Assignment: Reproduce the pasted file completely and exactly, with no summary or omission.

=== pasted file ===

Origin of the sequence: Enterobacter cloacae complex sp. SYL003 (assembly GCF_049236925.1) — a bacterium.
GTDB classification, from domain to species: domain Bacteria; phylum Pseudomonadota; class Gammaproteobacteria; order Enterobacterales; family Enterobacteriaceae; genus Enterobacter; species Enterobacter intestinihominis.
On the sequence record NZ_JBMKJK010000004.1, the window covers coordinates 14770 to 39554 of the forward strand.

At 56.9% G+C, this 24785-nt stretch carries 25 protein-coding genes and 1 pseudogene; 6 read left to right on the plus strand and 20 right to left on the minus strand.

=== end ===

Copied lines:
Origin of the sequence: Enterobacter cloacae complex sp. SYL003 (assembly GCF_049236925.1) — a bacterium.
GTDB classification, from domain to species: domain Bacteria; phylum Pseudomonadota; class Gammaproteobacteria; order Enterobacterales; family Enterobacteriaceae; genus Enterobacter; species Enterobacter intestinihominis.
On the sequence record NZ_JBMKJK010000004.1, the window covers coordinates 14770 to 39554 of the forward strand.

At 56.9% G+C, this 24785-nt stretch carries 25 protein-coding genes and 1 pseudogene; 6 read left to right on the plus strand and 20 right to left on the minus strand.